Health

What it’s like to be a chemist

Laura Dassama and her fellow Stanford chemists talk about their paths into the field, the joys of making new molecules and the way in which the “central science” pervades our lives.

Wireless sensors stick to skin and track health

Stanford engineers have developed experimental stickers that pick up physiological signals emanating from the skin, then wirelessly beam these health readings to a receiver clipped onto clothing. It’s all part of a system called BodyNet.

A better solution for fighting diarrhea

An automatic chlorine dispenser installed at shared community water points reduces rates of diarrhea in children. The researchers hope the technique can improve uptake by providing good-tasting water and avoiding the need for behavior change.

Pro-environment cigarette marketing works

A survey of adult former smokers, current smokers and people who have never smoked found that people perceived cigarettes marketed as being environmentally friendly as less harmful to health and the environment.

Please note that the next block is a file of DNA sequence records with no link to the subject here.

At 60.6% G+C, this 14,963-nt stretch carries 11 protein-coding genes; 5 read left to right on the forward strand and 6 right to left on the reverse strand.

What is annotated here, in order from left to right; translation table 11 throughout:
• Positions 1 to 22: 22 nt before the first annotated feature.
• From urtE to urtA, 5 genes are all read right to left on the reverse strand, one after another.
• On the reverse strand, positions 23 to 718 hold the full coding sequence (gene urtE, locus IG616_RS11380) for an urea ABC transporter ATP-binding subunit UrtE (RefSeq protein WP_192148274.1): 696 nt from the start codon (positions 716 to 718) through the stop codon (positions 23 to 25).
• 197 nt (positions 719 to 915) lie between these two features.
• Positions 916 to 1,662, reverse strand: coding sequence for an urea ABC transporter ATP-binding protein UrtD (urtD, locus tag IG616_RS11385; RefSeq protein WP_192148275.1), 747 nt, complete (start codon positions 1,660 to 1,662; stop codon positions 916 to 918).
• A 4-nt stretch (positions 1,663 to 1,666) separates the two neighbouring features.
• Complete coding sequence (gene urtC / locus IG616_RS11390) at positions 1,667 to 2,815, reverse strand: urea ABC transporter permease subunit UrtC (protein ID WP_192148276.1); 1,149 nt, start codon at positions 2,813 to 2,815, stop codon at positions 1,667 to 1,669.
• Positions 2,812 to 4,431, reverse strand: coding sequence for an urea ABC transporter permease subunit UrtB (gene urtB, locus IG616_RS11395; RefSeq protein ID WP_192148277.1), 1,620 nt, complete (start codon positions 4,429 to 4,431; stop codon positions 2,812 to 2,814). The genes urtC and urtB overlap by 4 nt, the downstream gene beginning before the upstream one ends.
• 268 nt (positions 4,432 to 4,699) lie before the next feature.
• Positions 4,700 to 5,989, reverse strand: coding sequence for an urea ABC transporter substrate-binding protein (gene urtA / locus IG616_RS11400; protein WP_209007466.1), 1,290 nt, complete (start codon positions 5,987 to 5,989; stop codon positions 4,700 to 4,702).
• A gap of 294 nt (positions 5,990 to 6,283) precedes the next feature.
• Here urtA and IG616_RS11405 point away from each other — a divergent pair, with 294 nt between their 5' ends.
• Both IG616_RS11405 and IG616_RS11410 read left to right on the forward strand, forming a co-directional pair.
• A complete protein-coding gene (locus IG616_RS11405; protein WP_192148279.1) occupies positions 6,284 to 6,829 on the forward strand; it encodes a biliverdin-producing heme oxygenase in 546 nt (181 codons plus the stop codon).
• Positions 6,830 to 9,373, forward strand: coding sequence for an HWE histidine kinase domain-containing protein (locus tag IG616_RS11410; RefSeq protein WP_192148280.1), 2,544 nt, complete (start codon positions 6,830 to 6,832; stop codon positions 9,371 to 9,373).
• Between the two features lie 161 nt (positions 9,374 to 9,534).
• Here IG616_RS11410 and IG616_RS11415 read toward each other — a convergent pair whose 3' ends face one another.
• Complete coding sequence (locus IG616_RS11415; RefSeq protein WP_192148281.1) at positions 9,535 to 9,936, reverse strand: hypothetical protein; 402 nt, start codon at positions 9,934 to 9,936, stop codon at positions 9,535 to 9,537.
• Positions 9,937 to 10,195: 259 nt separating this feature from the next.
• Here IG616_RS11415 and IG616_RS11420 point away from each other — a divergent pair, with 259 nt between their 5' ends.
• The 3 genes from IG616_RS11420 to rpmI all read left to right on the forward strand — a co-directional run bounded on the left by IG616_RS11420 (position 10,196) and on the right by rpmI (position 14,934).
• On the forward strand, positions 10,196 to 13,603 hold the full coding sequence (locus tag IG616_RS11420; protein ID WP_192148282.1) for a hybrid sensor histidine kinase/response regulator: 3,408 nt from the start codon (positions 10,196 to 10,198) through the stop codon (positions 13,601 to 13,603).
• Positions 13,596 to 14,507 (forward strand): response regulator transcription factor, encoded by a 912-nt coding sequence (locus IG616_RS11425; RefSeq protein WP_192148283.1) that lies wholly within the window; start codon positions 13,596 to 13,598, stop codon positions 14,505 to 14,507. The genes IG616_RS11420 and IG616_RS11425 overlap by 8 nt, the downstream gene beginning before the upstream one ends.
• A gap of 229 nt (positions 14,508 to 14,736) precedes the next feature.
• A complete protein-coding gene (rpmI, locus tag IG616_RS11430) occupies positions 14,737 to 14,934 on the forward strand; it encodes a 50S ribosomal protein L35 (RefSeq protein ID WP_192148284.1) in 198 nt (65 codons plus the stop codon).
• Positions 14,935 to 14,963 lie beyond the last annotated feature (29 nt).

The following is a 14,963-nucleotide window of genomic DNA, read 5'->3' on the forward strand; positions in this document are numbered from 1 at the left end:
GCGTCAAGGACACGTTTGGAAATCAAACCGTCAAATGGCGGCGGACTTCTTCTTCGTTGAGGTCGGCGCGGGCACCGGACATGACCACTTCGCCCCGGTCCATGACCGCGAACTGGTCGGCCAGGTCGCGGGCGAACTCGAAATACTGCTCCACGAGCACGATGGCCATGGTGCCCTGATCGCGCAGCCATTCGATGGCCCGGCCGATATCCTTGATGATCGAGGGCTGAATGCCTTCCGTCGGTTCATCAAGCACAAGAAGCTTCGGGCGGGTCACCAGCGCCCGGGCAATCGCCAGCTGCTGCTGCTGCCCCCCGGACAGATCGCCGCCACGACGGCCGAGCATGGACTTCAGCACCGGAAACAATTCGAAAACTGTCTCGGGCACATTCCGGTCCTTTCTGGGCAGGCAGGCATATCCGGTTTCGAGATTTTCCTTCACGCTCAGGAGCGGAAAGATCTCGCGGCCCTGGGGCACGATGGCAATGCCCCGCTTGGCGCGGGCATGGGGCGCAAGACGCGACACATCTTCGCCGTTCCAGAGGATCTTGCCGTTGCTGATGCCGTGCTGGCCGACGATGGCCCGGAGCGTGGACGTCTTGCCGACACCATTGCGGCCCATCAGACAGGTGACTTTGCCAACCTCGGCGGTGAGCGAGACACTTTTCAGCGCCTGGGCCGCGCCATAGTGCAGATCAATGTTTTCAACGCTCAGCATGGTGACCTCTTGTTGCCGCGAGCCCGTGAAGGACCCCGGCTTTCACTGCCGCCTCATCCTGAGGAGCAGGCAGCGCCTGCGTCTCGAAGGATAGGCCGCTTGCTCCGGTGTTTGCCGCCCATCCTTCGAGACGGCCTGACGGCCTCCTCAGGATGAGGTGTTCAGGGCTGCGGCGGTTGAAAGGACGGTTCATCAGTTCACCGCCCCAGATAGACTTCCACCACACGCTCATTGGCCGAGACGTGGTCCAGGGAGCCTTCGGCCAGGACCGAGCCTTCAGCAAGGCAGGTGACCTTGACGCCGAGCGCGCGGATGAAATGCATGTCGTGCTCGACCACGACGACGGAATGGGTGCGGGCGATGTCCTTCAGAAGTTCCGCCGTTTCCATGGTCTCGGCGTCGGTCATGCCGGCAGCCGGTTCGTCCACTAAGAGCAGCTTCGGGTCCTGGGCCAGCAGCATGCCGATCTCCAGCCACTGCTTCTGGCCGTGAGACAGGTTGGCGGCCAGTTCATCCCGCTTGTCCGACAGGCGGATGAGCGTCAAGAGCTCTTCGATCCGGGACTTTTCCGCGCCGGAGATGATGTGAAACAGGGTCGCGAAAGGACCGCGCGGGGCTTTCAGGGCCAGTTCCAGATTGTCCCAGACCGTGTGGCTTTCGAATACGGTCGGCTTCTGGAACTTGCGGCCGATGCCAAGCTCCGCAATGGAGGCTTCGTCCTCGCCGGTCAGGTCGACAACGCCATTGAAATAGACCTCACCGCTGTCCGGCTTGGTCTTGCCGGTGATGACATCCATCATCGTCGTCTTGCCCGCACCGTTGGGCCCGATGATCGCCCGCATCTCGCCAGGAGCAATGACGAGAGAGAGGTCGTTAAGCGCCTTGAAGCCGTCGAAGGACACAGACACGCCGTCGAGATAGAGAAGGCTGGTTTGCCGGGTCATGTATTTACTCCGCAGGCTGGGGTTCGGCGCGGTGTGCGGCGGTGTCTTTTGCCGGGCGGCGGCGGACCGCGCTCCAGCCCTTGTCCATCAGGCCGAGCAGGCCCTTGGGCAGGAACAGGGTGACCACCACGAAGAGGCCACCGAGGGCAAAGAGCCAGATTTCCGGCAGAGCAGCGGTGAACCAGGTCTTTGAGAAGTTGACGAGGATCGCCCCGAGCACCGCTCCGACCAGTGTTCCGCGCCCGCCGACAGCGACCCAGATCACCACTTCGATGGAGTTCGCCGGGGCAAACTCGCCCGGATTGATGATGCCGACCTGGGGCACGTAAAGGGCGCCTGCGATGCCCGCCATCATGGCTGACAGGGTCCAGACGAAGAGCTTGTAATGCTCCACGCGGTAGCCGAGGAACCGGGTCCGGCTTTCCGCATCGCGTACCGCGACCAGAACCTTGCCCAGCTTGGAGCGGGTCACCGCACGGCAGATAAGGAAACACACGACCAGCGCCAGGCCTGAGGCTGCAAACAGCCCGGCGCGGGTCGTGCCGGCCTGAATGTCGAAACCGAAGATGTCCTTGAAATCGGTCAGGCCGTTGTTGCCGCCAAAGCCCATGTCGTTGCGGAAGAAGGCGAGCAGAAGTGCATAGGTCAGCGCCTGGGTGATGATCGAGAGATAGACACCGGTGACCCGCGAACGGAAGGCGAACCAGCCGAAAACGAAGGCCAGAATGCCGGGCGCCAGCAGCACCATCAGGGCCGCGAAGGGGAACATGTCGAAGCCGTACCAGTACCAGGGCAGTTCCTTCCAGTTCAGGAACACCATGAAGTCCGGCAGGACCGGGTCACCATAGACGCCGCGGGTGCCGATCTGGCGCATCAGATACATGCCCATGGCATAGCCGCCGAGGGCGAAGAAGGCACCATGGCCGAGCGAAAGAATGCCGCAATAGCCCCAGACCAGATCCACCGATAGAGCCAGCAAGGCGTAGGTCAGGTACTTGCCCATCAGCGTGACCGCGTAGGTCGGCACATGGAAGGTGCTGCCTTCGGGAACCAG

Building nature into cities for better mental health

Spending time in nature can improve mental health, but people are increasingly removed from it. A new model proposes a way of bringing those benefits to more people by incorporating nature into urban design.

Exploring the microbiome frontier

This collection of stories about scientists at Stanford reveals the many ways they are learning how the microbiome influences health and how to harness the microbiome to treat disease and improve our overall well-being.

Smart glasses follow our eyes, focus automatically

By using eye-tracking technology to automatically control a pair of autofocus lenses, engineers have created a prototype for “autofocals” designed to restore proper vision in people who would ordinarily need progressive lenses.